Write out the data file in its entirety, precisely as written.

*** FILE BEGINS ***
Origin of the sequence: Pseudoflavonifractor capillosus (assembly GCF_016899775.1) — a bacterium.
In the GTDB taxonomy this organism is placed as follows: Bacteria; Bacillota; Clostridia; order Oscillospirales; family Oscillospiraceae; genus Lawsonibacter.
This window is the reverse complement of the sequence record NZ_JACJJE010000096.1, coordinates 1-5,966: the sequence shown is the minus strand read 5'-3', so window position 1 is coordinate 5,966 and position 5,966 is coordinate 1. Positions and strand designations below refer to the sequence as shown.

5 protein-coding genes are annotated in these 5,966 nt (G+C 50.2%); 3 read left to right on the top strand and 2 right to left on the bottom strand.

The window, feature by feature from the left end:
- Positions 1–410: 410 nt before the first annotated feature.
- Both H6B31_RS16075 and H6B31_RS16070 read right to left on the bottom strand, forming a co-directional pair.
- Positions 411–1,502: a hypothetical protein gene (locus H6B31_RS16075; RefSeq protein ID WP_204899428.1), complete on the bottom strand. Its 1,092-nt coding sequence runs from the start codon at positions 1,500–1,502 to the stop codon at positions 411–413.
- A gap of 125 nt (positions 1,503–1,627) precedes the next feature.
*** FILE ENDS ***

Origin of the sequence: Pseudoflavonifractor capillosus (assembly GCF_016899775.1) — a bacterium.
In the GTDB taxonomy this organism is placed as follows: Bacteria; Bacillota; Clostridia; order Oscillospirales; family Oscillospiraceae; genus Lawsonibacter.
This window is the reverse complement of the sequence record NZ_JACJJE010000096.1, coordinates 1-5,966: the sequence shown is the minus strand read 5'-3', so window position 1 is coordinate 5,966 and position 5,966 is coordinate 1. Positions and strand designations below refer to the sequence as shown.

5 protein-coding genes are annotated in these 5,966 nt (G+C 50.2%); 3 read left to right on the top strand and 2 right to left on the bottom strand.

The window, feature by feature from the left end:
- Positions 1–410: 410 nt before the first annotated feature.
- Both H6B31_RS16075 and H6B31_RS16070 read right to left on the bottom strand, forming a co-directional pair.
- Positions 411–1,502: a hypothetical protein gene (locus H6B31_RS16075; RefSeq protein ID WP_204899428.1), complete on the bottom strand. Its 1,092-nt coding sequence runs from the start codon at positions 1,500–1,502 to the stop codon at positions 411–413.
- A gap of 125 nt (positions 1,503–1,627) precedes the next feature.